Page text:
Invisible Women in History and Global Studies: Reflections from an Archival Research Project

Research output: Contribution to journalJournal Articlepeer-review

3 Citations (Scopus)


This article questions the continuing invisibility of the significant scale of the involvement of women in historical movements/moments. The focus is on Mahatma Gandhi-led Civil Disobedience movement (1930–1933), which was a historic turning point enabling the political involvement of masses of women in South Asia. Using an individual narrative, multi-archival research, and secondary literature survey, this article contends that the thriving subaltern and feminist historical traditions have had limited impact on historical ‘gender mainstreaming’. Furthermore, the paper argues that revealing the diverse nature and the substantial scale of women's involvement in social/political change is important for two reasons: firstly, it contributes to a fuller understanding of history and, secondly, because historical research is essential for contemporary policy-making. Reclaiming the role of ordinary women in disparate history writing traditions thus can be a tool to understand and counter persistent gender inequality, in South Asia and in the larger global community.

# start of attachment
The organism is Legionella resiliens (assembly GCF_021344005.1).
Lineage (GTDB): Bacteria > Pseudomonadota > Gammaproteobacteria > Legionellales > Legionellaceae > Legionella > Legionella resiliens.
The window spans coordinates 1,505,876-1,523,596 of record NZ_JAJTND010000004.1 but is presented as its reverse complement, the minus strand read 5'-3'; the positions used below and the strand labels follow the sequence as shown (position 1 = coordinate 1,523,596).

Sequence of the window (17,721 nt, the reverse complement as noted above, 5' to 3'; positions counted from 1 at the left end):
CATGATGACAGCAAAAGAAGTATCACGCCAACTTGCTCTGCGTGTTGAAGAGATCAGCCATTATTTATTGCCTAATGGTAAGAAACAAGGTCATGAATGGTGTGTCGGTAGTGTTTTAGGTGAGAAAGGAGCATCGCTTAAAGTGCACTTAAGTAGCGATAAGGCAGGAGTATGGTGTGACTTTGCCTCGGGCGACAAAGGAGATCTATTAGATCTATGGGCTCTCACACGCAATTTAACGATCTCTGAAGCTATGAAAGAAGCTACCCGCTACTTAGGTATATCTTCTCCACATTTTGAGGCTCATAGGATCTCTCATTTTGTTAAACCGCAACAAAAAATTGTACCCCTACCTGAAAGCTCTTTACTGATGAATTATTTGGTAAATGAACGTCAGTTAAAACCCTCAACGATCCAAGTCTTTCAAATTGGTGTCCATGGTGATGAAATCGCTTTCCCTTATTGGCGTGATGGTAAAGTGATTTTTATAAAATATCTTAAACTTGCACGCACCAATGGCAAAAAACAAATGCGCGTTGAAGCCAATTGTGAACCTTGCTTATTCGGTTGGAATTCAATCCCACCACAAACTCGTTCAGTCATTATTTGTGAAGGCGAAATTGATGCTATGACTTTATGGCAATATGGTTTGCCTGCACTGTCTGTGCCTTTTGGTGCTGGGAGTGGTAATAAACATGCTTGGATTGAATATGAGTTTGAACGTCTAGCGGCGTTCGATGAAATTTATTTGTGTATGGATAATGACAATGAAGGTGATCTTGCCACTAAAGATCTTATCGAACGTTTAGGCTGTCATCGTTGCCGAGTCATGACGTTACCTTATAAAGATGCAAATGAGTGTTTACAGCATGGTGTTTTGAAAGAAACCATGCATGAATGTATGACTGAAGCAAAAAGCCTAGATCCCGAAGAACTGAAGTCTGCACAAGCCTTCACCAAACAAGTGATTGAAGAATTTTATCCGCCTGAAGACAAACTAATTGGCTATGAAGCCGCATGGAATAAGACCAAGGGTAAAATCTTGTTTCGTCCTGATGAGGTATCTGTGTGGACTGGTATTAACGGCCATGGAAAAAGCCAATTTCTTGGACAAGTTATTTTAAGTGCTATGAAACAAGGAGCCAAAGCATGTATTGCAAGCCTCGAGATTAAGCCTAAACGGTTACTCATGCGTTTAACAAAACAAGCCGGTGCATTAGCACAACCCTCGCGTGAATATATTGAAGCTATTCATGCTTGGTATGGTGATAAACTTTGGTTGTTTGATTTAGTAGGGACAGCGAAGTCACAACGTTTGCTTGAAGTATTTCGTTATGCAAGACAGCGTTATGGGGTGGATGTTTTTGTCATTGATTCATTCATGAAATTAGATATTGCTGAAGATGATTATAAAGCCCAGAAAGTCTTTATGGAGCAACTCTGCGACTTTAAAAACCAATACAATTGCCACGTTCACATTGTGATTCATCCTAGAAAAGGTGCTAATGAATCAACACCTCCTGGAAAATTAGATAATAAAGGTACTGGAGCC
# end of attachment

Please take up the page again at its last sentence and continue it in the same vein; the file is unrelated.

Original languageEnglish
Pages (from-to)1-16
Number of pages16
Issue number1
Publication statusPublished - 2 Jan. 2017


  • Indian freedom movement
  • gendered history
  • global history
  • history and policy
  • subaltern studies
  • women's political activism


Dive into the research topics of 'Invisible Women in History and Global Studies: Reflections from an Archival Research Project'. Together they form a unique fingerprint.

Cite this